(Color) (a) Main window of the IMAGE/MENA interactive data processing tool. Data from a storm interval on October 5, 2000 is shown. The ENA images are (effectively) integral flux images for . The broad cyan colored regions are due to ENAs emitted from the plasma sheet. (b) Projected version of the image shown in (a).
(Color) Count rate vs polar angle and integral flux (count-rate/G) vs polar angle (for ) for six different time periods. The contribution from each head is color coded (head 1 is green, head 2 is yellow, head 3 is blue). Many spins were used (except for the July 16 example) in order to reduce counting noise.
(Color online) Time-of-flight (TOF) byte to energy mapping at two different polar angles. TOF bytes used for the requested energy bands as a function of polar angle bin. Note that the actual and implied by these groupings of bytes is what should be used in the flux conversion formula—not the requested and .
(Color) Variation of energy and as a function of polar angle and requested energy band. For a given energy band, the actual (green points) and (purple points) will vary with polar angle. The white points are the polar angle distribution of the raw counts (210 spins of data from October 4, 2000). All quantities are plotted in arbitrary units and the scaling is different for all panels. However, to get a sense of the energy scaling, the two horizontal red lines drawn on each panel indicate the requested energy range (e.g., for the upper right hand panel and for the lower right hand panel). Note that for all but the case, the and “curves” are discontinuous functions of polar angle. This is due to the fact that different groups of time-of-flight-byte bins need to be used at different polar angles. As can be seen in the raw count rate distributions, introduction of discontinuities in the data is the main consequence of this inconsistency. But notice also, that gaps in coverage can occur when becomes small as is the case for the panel.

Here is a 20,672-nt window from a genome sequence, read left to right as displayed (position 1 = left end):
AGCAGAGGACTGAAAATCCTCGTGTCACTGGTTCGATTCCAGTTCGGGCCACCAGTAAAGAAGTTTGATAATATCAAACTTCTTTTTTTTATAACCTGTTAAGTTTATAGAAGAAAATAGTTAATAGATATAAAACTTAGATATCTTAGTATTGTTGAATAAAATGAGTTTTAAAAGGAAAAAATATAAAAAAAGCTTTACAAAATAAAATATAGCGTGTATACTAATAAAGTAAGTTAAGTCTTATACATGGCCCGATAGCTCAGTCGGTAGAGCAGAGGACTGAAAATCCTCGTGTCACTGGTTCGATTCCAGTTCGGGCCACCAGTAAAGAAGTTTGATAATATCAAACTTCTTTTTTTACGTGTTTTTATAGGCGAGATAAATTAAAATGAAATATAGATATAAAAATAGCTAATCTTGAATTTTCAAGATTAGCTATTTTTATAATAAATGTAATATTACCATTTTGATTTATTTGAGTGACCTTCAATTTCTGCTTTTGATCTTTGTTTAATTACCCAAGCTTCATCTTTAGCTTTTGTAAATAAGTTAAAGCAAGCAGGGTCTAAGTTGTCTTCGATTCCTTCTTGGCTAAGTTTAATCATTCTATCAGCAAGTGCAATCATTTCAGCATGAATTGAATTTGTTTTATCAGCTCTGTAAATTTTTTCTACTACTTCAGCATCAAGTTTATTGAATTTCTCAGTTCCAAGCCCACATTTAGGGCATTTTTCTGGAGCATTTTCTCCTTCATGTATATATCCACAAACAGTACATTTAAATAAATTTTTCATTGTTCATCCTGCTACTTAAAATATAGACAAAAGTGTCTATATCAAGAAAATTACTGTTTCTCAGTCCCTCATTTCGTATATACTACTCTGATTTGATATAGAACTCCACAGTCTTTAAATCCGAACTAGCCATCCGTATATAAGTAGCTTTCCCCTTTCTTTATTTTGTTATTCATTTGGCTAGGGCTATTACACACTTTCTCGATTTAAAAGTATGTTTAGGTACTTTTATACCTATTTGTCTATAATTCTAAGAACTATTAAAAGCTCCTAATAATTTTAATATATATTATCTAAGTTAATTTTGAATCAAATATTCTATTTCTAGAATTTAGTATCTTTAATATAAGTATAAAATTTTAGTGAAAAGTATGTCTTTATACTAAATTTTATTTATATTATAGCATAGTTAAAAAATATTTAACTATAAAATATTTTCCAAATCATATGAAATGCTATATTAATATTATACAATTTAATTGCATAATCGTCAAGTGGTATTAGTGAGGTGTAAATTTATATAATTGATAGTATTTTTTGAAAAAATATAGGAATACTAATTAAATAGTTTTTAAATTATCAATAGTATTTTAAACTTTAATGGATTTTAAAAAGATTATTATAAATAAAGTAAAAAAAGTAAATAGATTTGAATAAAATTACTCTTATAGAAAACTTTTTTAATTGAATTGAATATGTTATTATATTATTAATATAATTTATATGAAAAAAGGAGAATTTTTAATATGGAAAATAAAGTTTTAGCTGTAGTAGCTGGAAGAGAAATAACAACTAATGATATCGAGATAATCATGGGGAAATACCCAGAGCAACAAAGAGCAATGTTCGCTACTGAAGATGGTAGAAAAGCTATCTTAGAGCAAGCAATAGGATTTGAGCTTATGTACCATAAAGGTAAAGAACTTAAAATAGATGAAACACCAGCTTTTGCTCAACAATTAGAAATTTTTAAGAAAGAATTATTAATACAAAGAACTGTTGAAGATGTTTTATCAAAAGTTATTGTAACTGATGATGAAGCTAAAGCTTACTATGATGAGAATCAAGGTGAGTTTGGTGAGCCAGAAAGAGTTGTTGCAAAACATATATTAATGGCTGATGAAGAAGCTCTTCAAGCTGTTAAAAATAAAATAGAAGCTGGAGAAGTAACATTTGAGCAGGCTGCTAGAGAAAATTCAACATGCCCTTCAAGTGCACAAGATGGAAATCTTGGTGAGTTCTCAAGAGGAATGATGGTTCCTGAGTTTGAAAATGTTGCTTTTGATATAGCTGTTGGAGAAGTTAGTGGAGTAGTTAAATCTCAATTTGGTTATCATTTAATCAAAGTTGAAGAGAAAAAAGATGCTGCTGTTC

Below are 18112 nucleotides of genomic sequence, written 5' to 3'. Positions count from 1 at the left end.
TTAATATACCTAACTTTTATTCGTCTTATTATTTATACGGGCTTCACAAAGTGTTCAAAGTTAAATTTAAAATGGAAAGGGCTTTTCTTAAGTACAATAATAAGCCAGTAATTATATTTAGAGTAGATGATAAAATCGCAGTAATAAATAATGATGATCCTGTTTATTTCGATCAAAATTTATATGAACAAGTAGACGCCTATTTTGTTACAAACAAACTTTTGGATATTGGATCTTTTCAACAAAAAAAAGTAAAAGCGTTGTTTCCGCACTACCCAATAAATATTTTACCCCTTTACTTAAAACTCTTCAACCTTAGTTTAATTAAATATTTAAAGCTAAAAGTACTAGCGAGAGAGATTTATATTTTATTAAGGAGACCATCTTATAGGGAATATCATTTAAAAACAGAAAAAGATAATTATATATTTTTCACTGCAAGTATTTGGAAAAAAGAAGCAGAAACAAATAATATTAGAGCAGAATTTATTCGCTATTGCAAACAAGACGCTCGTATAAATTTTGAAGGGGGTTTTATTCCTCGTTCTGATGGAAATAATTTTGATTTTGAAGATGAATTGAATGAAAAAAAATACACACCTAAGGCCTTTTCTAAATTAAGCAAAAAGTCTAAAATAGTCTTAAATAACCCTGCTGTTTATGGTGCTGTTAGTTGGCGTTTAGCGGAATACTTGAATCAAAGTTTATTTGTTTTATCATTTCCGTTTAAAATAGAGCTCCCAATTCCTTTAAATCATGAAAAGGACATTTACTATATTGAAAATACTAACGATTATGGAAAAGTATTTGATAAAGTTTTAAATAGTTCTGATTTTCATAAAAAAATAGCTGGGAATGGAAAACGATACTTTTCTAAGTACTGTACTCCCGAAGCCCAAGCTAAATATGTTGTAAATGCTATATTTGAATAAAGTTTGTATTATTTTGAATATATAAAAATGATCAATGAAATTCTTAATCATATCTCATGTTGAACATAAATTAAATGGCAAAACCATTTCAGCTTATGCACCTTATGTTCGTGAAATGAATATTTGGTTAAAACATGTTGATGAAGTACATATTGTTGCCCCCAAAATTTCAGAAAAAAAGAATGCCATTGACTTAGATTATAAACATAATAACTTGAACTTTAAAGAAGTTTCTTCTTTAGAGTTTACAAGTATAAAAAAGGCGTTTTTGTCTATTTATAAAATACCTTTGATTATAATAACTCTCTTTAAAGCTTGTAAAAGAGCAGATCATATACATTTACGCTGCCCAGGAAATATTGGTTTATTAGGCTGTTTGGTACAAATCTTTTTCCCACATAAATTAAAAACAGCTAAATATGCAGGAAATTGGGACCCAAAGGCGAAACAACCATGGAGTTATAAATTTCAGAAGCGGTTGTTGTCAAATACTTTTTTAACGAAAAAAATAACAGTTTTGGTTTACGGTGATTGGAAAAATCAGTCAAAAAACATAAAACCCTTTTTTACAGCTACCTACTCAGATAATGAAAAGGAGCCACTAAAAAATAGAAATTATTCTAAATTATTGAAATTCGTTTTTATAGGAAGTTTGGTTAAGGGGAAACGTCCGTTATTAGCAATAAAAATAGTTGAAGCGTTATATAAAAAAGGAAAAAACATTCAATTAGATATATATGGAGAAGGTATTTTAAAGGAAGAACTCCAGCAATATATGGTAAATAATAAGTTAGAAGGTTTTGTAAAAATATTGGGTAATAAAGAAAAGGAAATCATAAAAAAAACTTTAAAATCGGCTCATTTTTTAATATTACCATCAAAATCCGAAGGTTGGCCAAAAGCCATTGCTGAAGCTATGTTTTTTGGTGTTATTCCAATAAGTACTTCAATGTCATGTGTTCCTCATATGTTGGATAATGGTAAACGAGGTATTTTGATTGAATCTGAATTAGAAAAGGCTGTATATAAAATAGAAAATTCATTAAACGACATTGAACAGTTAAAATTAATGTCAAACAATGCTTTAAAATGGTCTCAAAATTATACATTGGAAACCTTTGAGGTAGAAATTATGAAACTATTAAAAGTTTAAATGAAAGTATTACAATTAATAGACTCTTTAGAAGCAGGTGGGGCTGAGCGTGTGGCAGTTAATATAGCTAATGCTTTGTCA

(Color) Interactive graphical tool illustrating how differential flux images can be created without energy binning.
(Color) (a) Differential flux images at eight different energies constructed from IMAGE/MENA direct-events data acquired during a storm on June 18, 2001. (b) An example of polar-angle “blooming” in an image acquired on October 14, 2000. The units for flux in both panels are number/.
Hardware byte down sampling.
MENA flight unit transmission gratings
MENA collimator dimensions and transmission efficiencies.
Calculated effective areas at for head 2.